Live By Night is the definition of a film which fails to add up to the sum of its parts. Those parts are sporadically impressive enough to keep Ben Affleck’s latest directorial outing watchable, but they mostly suggest a far better film that exists just beyond the margins of this one. Adapted from Dennis Lehane’s novel, whose work Affleck previously brought to the screen to better effect with Gone Baby Gone, Live By Night retains much of Lehane’s knack for the verbal and tactical cadences of criminal operation, but condenses the crime author’s typically labyrinthine storytelling into a kind of CliffsNotes edition of a more fully realized film.
It’s the late 1920s in America. The first World War ended some time ago, but its echoes are still felt. Prohibition is still in full swing, and bootleggers are making a mint dealing vices to the people, with or without the assistance of the law. Much of the organized crime of the time runs down racial and family lines. And at the center of it all sits Joe Coughlin (Affleck), an expert bank robber with grander ambitions for himself after returning home from the war to a country in turmoil. Despite the protestations of his father (Brendan Gleeson), a police captain, Joe ends up becoming involved with Emma Gould (Sienna Miller), the mistress of the local Irish mob boss, Albert White (Robert Glenister). As these things usually do, their torrid affair takes a dark and bloody turn, and Joe finds himself with little waiting for him after a three-year prison stint.
Live By Night is the kind of film that starts as one film and becomes several others before it’s over, and the first of those jarring jumps comes when Joe emerges from prison and heads south with his old partner Dion (Chris Messina) to Ybor City (just outside of Tampa), a territory practically gift-wrapped for Joe to take over. Once there, he encounters every imaginable obstacle, from the KKK to the moralizing of revival churches to Chief Figgis (Chris Cooper), an ethically blurry type who curtly informs Joe upon their first meeting that he breathes the air of corrupt people, but is not corrupt himself. Soon Joe is running a modest empire, a home with the headstrong Graciela (Zoe Saldana), and a relationship with the rival Italian mob in Boston, through their boss Maso Pescatore (Remo Girone). That is, until it all starts to go to hell.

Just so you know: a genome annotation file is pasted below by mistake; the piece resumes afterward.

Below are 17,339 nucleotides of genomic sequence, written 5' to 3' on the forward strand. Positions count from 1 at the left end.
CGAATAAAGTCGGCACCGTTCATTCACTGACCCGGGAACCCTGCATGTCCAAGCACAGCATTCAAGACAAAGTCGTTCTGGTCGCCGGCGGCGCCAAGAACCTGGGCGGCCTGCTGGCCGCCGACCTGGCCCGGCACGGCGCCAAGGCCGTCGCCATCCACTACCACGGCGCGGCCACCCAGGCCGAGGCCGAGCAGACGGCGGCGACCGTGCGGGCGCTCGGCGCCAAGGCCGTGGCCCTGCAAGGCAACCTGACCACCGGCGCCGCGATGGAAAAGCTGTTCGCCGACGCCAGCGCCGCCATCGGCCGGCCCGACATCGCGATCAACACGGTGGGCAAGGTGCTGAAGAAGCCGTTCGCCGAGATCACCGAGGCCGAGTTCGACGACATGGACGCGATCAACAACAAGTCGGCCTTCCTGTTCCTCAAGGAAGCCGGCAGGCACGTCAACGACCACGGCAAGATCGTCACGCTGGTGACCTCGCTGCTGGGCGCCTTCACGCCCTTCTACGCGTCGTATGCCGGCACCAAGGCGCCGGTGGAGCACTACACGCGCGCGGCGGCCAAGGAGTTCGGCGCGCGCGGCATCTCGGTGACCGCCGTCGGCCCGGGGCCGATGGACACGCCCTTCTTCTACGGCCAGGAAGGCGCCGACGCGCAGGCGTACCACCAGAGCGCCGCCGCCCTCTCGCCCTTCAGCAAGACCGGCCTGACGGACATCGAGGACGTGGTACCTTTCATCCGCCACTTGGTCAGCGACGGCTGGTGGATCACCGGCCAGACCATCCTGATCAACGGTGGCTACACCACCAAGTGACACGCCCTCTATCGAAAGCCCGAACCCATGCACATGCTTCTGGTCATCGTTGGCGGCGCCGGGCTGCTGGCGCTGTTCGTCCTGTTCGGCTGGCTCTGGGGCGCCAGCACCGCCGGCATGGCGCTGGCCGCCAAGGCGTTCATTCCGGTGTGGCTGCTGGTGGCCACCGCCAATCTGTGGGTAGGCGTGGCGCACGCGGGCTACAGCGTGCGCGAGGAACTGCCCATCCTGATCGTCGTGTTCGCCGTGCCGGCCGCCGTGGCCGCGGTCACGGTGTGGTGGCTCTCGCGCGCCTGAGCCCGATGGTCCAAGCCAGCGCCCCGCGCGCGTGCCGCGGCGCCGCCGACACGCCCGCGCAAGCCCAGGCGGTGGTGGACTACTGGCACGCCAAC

Affleck’s film sprawls, tracing Joe’s trajectory from his Boston days to his start in Ybor City to his eventual goals of building a casino and cementing his legacy in a more tangible (and relatively legal) way. Yet early and often, Live By Night exhibits the curious and eventually frustrating habit of blitzing through some of the biggest moments in Joe’s life, in order to linger on the more innocuous ones in between. Much of the illicit pleasure of the great gangster films comes from seeing a thug with dreams overcome every obstacle, often by force. Force is not Live By Night’s initial intention, which is fine, but the maudlin romantic exchanges and off-key bits of dirty banter that Affleck peppers into his screenplay offer a poor substitute. And the film’s pervasive narration, full of helpful markers like “We cornered the rum market and lived like kings,” is equally tedious. It’s an odd thing to watch a crime film where much of the criminal drama occurs off screen.
What occurs onscreen, then, is a parade of mismatched tones that are occasionally effective, but more often maddening. At points, Night is a crime drama, a caper, a violent parable about the cyclical nature of revenge, a religious parable, a romantic melodrama, and an action film. While this balancing act might have been riveting, particularly in the hands of a filmmaker who’s previously shown himself to be gifted at this sort of thing, Live By Night feels like an epic without an identity. Relationships are established, and then rapidly dashed. Motifs and themes are introduced, and then disappear for prolonged stretches of the story before picking back up in tepid fashion. The continuous layering of stories only diminishes the film’s larger thesis, and that thesis itself is largely rooted in cliché: society breeds the corruption in the hearts of men, and one always reaps what they sow.